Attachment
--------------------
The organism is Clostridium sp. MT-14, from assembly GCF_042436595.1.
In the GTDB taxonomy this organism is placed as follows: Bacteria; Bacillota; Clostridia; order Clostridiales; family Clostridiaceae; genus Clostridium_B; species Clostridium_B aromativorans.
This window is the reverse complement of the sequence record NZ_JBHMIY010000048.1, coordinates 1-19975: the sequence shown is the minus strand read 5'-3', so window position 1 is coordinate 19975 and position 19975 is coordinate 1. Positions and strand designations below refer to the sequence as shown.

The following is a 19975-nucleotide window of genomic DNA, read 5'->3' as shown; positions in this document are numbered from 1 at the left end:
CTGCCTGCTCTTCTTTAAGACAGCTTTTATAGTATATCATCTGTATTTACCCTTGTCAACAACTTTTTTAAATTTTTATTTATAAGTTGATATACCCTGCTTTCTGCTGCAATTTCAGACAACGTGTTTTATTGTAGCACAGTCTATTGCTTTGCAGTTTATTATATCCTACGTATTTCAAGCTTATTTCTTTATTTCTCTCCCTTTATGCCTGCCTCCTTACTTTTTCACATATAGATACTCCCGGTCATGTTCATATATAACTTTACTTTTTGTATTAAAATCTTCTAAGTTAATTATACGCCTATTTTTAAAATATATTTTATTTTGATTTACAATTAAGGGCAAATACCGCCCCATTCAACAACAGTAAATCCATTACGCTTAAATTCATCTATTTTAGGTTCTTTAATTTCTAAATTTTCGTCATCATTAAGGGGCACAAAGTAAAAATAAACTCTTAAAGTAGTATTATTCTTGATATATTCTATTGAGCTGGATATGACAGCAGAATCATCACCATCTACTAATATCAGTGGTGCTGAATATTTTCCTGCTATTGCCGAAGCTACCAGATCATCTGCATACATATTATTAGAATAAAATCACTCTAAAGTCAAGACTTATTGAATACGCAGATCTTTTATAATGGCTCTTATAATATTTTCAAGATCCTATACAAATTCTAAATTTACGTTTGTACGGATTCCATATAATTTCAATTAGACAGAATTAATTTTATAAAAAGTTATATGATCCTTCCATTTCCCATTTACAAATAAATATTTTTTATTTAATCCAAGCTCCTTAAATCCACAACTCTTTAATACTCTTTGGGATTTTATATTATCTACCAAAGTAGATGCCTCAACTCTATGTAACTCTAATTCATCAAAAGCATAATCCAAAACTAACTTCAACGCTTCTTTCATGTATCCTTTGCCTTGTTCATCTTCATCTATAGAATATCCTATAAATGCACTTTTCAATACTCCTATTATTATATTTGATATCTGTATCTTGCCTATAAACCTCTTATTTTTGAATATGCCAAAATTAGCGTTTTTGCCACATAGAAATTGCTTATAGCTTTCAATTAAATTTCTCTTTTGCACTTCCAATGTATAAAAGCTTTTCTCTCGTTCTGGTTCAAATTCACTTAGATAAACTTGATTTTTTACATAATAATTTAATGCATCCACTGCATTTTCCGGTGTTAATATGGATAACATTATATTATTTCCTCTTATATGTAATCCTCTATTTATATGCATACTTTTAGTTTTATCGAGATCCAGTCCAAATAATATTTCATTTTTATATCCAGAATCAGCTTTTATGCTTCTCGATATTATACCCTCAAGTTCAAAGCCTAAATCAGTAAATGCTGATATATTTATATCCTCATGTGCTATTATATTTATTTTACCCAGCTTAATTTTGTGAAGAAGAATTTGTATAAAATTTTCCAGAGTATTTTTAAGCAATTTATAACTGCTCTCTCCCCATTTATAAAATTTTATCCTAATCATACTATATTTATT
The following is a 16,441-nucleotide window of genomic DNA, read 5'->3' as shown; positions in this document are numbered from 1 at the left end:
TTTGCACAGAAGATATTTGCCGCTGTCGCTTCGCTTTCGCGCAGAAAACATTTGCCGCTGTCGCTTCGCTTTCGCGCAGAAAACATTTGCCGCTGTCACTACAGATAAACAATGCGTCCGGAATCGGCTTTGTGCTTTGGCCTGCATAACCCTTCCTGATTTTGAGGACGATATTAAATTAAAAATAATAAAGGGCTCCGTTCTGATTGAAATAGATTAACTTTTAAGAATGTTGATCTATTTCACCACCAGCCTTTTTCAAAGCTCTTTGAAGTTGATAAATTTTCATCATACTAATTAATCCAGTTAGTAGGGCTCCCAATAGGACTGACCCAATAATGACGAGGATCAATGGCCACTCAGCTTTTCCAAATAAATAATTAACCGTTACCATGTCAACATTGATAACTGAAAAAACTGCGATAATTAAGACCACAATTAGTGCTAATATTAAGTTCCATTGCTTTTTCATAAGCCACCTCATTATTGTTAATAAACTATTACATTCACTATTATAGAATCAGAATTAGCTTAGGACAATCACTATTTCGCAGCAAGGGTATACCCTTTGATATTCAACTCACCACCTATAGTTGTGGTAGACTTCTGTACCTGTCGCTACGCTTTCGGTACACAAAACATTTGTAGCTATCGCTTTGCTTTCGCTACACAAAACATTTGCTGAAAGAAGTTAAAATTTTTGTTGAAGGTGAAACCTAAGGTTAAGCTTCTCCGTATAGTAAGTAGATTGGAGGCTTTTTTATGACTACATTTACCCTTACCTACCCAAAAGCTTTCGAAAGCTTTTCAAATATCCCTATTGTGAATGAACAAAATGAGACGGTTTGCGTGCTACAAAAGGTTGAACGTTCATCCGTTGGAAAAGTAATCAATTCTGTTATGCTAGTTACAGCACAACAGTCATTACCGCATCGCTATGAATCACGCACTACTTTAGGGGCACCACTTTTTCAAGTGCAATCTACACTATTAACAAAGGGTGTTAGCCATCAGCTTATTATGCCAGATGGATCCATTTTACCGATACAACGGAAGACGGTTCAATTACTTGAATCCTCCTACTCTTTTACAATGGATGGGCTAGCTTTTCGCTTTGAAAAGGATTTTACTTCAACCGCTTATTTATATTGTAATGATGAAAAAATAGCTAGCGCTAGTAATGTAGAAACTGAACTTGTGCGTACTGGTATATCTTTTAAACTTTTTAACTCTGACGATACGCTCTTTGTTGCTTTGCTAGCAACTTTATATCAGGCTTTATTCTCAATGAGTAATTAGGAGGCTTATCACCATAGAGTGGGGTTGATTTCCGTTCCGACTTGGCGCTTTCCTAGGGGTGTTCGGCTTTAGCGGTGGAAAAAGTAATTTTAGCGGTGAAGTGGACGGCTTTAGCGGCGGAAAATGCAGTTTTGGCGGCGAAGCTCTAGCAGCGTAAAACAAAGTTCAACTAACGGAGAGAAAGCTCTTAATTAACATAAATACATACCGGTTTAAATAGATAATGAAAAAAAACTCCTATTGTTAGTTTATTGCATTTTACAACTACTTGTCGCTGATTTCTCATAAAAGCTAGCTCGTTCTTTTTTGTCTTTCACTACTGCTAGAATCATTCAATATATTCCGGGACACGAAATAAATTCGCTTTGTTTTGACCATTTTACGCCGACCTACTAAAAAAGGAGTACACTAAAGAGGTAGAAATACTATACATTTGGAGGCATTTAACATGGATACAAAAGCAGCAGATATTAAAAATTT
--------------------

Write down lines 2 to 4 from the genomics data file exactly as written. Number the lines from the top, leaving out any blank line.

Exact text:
In the GTDB taxonomy this organism is placed as follows: Bacteria; Bacillota; Clostridia; order Clostridiales; family Clostridiaceae; genus Clostridium_B; species Clostridium_B aromativorans.
This window is the reverse complement of the sequence record NZ_JBHMIY010000048.1, coordinates 1-19975: the sequence shown is the minus strand read 5'-3', so window position 1 is coordinate 19975 and position 19975 is coordinate 1. Positions and strand designations below refer to the sequence as shown.

The following is a 19975-nucleotide window of genomic DNA, read 5'->3' as shown; positions in this document are numbered from 1 at the left end: